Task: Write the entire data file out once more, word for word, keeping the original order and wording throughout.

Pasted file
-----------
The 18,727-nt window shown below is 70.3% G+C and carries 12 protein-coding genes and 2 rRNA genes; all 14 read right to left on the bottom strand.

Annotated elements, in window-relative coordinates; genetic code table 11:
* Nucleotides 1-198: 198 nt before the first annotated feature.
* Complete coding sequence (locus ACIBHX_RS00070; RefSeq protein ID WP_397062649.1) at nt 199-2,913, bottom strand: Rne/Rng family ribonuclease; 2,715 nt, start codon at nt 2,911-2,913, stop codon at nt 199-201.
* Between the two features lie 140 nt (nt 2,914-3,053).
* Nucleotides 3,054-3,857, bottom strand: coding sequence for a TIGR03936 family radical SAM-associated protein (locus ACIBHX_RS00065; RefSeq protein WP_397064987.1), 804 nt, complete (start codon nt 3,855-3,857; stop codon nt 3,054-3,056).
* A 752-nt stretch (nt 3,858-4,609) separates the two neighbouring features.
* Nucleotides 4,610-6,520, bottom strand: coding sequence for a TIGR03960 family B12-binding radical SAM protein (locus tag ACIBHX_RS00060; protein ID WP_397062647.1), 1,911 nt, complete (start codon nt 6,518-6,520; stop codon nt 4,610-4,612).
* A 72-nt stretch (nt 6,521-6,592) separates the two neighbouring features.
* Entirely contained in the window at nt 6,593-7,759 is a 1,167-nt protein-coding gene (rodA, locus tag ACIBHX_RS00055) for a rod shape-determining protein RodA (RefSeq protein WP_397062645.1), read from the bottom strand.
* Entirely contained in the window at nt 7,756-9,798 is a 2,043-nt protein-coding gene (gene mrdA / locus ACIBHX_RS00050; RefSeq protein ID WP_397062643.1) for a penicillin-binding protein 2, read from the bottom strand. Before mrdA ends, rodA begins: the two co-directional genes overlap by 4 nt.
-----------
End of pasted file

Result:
The 18,727-nt window shown below is 70.3% G+C and carries 12 protein-coding genes and 2 rRNA genes; all 14 read right to left on the bottom strand.

Annotated elements, in window-relative coordinates; genetic code table 11:
* Nucleotides 1-198: 198 nt before the first annotated feature.
* Complete coding sequence (locus ACIBHX_RS00070; RefSeq protein ID WP_397062649.1) at nt 199-2,913, bottom strand: Rne/Rng family ribonuclease; 2,715 nt, start codon at nt 2,911-2,913, stop codon at nt 199-201.
* Between the two features lie 140 nt (nt 2,914-3,053).
* Nucleotides 3,054-3,857, bottom strand: coding sequence for a TIGR03936 family radical SAM-associated protein (locus ACIBHX_RS00065; RefSeq protein WP_397064987.1), 804 nt, complete (start codon nt 3,855-3,857; stop codon nt 3,054-3,056).
* A 752-nt stretch (nt 3,858-4,609) separates the two neighbouring features.
* Nucleotides 4,610-6,520, bottom strand: coding sequence for a TIGR03960 family B12-binding radical SAM protein (locus tag ACIBHX_RS00060; protein ID WP_397062647.1), 1,911 nt, complete (start codon nt 6,518-6,520; stop codon nt 4,610-4,612).
* A 72-nt stretch (nt 6,521-6,592) separates the two neighbouring features.
* Entirely contained in the window at nt 6,593-7,759 is a 1,167-nt protein-coding gene (rodA, locus tag ACIBHX_RS00055) for a rod shape-determining protein RodA (RefSeq protein WP_397062645.1), read from the bottom strand.
* Entirely contained in the window at nt 7,756-9,798 is a 2,043-nt protein-coding gene (gene mrdA / locus ACIBHX_RS00050; RefSeq protein ID WP_397062643.1) for a penicillin-binding protein 2, read from the bottom strand. Before mrdA ends, rodA begins: the two co-directional genes overlap by 4 nt.